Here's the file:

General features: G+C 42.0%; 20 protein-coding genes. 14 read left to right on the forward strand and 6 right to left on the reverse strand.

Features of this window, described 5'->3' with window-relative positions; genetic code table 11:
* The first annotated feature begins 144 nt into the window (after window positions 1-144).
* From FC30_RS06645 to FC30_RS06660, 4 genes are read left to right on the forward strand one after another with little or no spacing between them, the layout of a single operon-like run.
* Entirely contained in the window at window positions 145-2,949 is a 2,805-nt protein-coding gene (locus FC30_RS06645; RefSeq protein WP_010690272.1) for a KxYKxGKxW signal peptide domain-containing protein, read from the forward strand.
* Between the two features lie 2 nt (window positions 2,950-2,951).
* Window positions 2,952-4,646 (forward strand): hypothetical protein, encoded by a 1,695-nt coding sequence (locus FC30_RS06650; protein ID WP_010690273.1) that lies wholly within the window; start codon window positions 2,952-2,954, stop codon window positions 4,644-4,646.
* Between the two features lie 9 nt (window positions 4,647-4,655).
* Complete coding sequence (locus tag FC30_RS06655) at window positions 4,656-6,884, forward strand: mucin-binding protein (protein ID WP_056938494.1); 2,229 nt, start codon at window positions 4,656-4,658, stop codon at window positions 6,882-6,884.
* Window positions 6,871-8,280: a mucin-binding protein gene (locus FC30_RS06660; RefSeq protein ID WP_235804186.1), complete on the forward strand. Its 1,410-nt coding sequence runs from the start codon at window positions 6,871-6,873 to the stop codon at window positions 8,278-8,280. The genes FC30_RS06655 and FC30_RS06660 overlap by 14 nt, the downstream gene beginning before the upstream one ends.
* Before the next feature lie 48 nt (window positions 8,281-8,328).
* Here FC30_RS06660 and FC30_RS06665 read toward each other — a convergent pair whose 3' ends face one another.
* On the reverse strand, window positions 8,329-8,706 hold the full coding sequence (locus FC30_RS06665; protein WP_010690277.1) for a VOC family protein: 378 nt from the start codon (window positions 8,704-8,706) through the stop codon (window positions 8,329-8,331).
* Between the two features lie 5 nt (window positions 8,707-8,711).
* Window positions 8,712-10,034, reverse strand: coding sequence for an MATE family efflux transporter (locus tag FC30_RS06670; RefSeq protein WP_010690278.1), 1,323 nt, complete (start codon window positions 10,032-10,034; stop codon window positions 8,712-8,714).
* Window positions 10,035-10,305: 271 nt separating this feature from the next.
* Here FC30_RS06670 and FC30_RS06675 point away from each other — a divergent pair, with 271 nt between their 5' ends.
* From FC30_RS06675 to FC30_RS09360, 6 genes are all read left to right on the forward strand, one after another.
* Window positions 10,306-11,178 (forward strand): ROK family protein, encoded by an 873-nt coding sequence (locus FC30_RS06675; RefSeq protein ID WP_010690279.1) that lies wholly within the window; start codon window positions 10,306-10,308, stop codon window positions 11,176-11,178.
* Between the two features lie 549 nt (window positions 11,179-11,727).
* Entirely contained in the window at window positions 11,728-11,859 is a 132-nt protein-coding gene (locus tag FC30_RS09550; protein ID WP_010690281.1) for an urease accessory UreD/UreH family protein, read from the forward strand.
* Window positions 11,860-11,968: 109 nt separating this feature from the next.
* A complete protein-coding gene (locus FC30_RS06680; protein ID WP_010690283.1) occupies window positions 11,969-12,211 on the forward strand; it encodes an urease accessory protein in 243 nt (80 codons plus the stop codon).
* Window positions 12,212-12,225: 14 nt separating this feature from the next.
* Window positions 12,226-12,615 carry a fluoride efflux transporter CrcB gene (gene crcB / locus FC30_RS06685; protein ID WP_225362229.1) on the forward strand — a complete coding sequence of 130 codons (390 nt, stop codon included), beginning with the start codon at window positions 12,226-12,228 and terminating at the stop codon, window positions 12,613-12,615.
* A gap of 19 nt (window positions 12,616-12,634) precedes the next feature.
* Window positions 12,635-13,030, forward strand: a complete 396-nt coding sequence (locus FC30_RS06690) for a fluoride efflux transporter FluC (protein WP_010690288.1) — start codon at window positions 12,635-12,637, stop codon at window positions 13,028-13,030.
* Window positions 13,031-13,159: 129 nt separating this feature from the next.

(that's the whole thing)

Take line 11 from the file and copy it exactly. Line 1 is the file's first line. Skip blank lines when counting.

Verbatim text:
* Before the next feature lie 48 nt (window positions 8,281-8,328).